Thousands of New Zealand businesses could have their websites bumped down Google's search rankings if they do not meet the requirements for mobile by tomorrow.

The search engine giant has set a deadline of April 21 for websites to ensure they were mobile-friendly, and those that did not meet the requirements risked being penalised by the search engine giant.

The requirements included being readable on smaller phone screens, not using software that was not compatible on mobiles and having links spaced out to make searching on mobiles easier for users.

Auckland based marketing consultant Fleur Revell from Impact PR said she had looked over websites of the NZX's top 50 companies earlier this month and found that half failed Google's online mobile readiness tool.


"Dynamic businesses that can adapt rapidly to Google's 500 algorithm changes each year will reap the rewards, while others will be relegated to virtual obscurity as their rankings slip off the coveted first page of Google," she said.

Revell said a quarter of the retail brands surveyed also failed to meet the requirements.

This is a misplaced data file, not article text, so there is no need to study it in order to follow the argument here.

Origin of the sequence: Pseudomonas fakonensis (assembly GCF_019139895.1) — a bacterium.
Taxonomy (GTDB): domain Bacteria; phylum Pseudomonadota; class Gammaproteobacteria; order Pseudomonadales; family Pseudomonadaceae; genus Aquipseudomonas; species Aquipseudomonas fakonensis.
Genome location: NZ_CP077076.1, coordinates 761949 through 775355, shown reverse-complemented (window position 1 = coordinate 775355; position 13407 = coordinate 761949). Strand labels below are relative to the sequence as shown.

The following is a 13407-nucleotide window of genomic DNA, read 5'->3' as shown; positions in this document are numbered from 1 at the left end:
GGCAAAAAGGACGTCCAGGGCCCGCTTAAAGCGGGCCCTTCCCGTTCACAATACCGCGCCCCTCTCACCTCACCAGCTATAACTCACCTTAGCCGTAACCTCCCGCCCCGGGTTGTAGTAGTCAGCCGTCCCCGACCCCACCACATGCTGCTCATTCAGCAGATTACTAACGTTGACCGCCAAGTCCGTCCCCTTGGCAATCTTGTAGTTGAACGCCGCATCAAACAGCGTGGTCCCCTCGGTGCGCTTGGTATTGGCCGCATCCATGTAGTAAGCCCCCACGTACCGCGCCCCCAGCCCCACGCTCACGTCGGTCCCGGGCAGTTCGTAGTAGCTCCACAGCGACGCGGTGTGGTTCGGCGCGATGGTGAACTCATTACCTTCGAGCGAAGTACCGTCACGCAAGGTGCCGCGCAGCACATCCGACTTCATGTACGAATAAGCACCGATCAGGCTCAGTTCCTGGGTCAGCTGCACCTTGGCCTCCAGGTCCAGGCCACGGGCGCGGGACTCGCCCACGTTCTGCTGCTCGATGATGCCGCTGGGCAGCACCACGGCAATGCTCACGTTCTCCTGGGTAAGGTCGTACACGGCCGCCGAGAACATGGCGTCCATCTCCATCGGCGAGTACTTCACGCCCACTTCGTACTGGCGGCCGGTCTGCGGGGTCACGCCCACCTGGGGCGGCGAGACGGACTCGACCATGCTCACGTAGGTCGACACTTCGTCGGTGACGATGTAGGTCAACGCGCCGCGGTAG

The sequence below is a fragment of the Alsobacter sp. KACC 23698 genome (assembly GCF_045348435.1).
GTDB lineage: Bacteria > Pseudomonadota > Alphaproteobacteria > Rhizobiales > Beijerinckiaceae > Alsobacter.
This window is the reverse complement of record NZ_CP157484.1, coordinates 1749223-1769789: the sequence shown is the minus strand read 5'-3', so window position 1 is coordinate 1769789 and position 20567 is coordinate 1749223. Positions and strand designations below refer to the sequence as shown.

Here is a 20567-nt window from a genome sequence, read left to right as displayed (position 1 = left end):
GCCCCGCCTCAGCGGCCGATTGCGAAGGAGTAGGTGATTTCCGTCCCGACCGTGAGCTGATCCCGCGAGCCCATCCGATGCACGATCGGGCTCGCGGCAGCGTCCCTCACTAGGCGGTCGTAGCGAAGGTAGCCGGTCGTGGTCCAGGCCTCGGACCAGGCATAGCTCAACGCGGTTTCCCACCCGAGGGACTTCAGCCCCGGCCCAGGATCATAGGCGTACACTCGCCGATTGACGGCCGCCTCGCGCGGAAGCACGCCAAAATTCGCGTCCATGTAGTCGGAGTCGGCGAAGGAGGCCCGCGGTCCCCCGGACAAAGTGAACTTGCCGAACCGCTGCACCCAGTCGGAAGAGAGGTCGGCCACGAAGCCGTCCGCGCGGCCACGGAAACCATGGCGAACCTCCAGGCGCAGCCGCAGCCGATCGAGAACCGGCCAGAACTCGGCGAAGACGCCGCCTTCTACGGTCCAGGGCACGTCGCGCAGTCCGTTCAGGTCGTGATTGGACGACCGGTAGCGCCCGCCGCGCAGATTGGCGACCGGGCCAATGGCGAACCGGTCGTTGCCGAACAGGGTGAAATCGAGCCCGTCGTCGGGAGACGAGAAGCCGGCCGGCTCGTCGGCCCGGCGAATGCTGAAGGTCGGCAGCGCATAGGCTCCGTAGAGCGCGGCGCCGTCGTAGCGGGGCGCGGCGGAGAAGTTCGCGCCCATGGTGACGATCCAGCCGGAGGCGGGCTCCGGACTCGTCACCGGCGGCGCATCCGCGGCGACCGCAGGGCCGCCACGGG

She said the biggest risk was for businesses that relied heavily on marketing directly to consumers and on bricks and mortar stores that used mobile searches to drive foot traffic.

"Retail is a particularly competitive industry and in the case of a shopping mall or district, mobile search driven foot traffic has become a key driver of sales," Revell said.

"Those sites which are mobile friendly can expect a significant boost in mobile search engine rankings, site traffic and potentially sales."

A number of high-profile international businesses had also reportedly failed the test, with Revell saying New Zealand was not alone in needing to prepare for the changes.

Google has an online test for webmasters to check their website's mobile capability here and tips on how they can make their sites more mobile-friendly.

An earlier version of this article incorrectly stated that websites which did not meet the requirements for mobile could be cut from Google's search engine.